School of Public Health
Comparative effectiveness research (CER) aims to inform health care decisions concerning the benefits and risks of different prevention strategies, diagnostic instruments, and treatment options. A meta-analysis (MA) is a statistical method that combines results of multiple independent studies to improve statistical power and to reduce certain biases within individual studies. MA also has the capacity to contrast results from different studies and identify patterns and sources of disagreement among those results. While many statistical methods for MA have been proposed and investigated, important research gaps remain. The increasing number of prevention strategies, assessment instruments and treatment options for a given disease condition, as well as the rapid escalation in costs, have generated a need to simultaneously compare multiple options in clinical practice using innovative and rigorous multivariate MA methods.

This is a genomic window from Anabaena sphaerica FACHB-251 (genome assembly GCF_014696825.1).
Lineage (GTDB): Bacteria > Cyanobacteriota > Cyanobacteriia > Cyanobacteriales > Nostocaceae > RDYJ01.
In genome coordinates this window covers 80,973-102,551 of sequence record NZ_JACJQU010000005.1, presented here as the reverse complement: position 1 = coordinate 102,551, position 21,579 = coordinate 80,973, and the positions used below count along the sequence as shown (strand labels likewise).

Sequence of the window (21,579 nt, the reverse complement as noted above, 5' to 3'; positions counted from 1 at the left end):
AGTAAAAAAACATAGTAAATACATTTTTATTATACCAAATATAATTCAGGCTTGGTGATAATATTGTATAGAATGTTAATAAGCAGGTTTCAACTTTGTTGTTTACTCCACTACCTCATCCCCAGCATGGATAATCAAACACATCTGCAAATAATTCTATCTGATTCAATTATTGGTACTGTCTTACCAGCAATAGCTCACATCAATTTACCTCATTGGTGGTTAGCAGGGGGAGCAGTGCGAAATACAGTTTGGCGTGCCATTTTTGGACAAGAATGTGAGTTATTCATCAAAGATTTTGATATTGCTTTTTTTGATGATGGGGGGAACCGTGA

The overall goal of this research is to develop cutting-edge statistical methods to enhance the reproducibility, efficiency and generalizability of MA, as well as to develop easy-to-use software. Specifically, the project will:
- Examine the performance of skewness of the standardized deviates for quantifying publication bias in univariate MA, and develop methods quantifying publication bias in multivariate MA
- Develop a Bayesian hierarchical summary receiver operating characteristic (HSROC) network meta-analysis framework for simultaneously comparing multiple diagnostic tests
- Develop a causal inference framework accounting for post-randomization variables in multivariate MA
- Develop open-source, cross-platform, publicly available and easy-to-use software (including R packages and SAS macros) to implement the proposed MA methods
The researchers will evaluate the strengths and weaknesses of these proposed methods versus existing MA methods using many real case studies and extensive simulation studies. The proposed statistical methods will be broadly applicable to meta-analysis. Completing these four aims will directly benefit the CER evidence base by providing state-of-the-art methods implemented in user-friendly software including R packages and SAS macros, which will be made freely available to the public. It will improve public health by facilitating prevention, diagnosis, and treatment of cancers and cardiovascular, infectious, and other diseases.